BAGHDAD, June 5 (Xinhua) -- The Iraqi government Tuesday approved the recommendations of a high-level committee to investigate allegations of fraud and irregularities in the parliamentary election held on May 12.
A statement issued by Prime Minister Haider al-Abadi office said that the Council of Ministers (cabinet headed by Abadi) approved the recommendations which included a manual recounting of no less than five percent of votes at all ballot stations, and the cancellation of results from overseas and displaced voters.
The committee also recommended that the Council of Ministers orders the judiciary and security authorities to prosecute the accused individuals in accordance with the law, the statement said after the cabinet weekly meeting.
The recommendations stated that high-ranking members of the Independent High Electoral Commission (IHEC) to be banned from travelling abroad without permission of Abadi personally, the statement said.
The cabinet referred the approved recommendations to the Integrity Commission to investigate and take measures, and to the parliament to take appropriate measures, it added.
For his part, the Parliament Speaker Salim al-Jubouri welcomed the cabinet decision to approve the high-ranking committee recommendations, and called on the members of parliaments to attend an emergency session on Wednesday in order to complete the role played by the Council of Representatives (parliament) in standing against fraud and forgery in order to safeguard the political process.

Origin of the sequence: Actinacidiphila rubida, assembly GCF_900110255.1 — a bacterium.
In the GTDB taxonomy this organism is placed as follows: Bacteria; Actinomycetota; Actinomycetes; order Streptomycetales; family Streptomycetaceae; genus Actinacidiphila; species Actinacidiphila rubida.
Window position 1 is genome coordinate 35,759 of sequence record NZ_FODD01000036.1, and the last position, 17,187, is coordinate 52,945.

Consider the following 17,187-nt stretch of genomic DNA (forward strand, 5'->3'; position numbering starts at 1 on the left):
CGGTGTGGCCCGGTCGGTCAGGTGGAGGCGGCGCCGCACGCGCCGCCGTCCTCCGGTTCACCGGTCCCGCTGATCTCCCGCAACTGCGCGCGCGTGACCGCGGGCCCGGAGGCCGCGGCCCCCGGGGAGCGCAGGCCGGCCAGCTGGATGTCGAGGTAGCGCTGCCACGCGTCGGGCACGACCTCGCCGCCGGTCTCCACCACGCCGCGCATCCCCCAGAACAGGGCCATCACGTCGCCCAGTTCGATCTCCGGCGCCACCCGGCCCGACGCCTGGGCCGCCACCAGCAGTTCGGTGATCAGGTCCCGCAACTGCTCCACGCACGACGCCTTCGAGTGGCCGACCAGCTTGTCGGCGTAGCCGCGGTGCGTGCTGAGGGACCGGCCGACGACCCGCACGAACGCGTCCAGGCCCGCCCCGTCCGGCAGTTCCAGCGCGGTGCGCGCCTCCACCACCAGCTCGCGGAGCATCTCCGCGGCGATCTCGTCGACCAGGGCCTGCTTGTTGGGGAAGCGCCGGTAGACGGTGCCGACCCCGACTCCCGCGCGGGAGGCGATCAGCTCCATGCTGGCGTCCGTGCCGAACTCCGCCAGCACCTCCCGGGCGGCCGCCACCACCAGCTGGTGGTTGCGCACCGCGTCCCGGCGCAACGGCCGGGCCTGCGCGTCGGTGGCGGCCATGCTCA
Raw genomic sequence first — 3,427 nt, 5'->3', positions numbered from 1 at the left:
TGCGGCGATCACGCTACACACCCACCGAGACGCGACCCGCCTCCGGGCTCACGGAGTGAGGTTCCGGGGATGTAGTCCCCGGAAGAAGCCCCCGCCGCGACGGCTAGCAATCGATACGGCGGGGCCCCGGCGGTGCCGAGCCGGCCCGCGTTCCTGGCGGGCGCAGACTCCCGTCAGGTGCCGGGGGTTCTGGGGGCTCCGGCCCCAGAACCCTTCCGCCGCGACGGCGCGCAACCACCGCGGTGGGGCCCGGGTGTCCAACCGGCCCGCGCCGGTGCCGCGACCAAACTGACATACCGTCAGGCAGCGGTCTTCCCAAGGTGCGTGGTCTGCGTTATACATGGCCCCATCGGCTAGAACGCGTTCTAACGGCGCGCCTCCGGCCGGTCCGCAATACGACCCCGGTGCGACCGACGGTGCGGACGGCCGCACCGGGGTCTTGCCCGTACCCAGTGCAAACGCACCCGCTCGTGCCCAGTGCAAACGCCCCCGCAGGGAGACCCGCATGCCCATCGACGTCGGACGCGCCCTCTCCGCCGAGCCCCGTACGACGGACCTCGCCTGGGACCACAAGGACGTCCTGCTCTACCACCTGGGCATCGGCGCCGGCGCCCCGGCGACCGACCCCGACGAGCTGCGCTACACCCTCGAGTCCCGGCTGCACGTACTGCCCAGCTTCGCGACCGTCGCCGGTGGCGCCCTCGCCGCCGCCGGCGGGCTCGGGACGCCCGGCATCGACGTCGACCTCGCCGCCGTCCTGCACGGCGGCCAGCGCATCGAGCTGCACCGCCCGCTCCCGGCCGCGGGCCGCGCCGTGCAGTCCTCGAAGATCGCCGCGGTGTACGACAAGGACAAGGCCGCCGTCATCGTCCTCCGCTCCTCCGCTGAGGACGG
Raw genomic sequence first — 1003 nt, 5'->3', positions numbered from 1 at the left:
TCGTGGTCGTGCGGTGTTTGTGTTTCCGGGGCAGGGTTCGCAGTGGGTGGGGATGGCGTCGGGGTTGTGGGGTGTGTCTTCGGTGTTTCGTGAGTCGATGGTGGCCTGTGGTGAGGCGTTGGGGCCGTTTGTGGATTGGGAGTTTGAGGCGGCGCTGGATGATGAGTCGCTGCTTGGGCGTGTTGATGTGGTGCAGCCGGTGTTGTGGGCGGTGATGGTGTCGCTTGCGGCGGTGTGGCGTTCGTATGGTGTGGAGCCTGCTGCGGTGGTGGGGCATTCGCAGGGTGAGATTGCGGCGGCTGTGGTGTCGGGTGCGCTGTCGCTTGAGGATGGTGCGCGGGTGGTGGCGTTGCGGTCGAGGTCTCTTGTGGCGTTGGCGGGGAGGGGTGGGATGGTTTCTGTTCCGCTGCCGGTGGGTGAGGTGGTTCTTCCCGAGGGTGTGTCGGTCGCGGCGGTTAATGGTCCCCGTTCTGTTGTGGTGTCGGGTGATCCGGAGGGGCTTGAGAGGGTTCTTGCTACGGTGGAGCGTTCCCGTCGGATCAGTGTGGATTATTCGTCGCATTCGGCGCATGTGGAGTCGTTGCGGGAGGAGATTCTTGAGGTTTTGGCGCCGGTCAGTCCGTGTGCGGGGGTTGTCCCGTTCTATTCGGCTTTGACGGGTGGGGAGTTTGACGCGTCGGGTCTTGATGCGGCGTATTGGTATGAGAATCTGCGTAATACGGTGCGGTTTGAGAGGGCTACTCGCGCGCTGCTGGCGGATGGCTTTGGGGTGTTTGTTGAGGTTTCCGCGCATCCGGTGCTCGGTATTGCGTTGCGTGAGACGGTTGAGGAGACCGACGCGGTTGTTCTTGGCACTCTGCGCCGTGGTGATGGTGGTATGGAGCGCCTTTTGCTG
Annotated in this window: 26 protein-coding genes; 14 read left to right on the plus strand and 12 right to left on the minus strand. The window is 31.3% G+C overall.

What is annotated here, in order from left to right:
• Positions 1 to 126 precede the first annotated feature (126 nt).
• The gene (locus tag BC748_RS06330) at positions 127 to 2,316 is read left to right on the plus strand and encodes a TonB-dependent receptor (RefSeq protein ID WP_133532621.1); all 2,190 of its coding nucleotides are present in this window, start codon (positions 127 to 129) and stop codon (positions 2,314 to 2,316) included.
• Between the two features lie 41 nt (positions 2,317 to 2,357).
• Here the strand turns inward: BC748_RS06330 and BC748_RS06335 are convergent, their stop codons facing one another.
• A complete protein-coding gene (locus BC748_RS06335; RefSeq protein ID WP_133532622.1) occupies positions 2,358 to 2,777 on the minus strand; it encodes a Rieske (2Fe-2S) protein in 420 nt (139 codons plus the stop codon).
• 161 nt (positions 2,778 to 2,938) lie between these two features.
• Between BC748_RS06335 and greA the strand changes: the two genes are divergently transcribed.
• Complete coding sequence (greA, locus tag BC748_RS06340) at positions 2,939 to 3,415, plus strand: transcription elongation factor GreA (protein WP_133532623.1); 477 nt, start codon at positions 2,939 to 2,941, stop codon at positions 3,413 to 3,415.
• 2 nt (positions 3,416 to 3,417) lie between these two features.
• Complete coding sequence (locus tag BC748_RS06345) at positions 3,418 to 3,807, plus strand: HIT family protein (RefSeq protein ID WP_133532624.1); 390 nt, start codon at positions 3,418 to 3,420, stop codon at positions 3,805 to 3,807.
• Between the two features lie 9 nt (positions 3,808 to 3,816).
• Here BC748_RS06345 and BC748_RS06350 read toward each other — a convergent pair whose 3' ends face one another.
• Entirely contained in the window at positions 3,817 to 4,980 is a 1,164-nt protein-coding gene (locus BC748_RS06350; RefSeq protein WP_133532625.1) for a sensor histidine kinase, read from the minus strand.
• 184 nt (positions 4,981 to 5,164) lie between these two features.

On May 24, Abadi met with top judicial, intelligence officials, and the security committee of the electoral commission to discuss immunity of the electronic devices used in casting and counting the votes for the first time in the Iraqi election.
The cabinet appointed a special committee to investigate the allegations before sending its recommendation to the Council of Ministers, high judicial council and the federal court to take their decision about the election process and its results.
Many Iraqi parties, especially in the semi-autonomous region of Kurdistan and the disputed areas, including Kirkuk province, have complained about alleged irregularities and forgery in the parliamentary election.
The complaints put IHEC under pressure, as the electoral commission has not carried out manual recount of many ballot boxes and depended only on the electronic count of the votes.
On May 12, millions of Iraqis went to 8,959 polling centers across the country to vote for their parliamentary representatives in the first general election after Iraq's historic victory over the Islamic State (IS) group last December.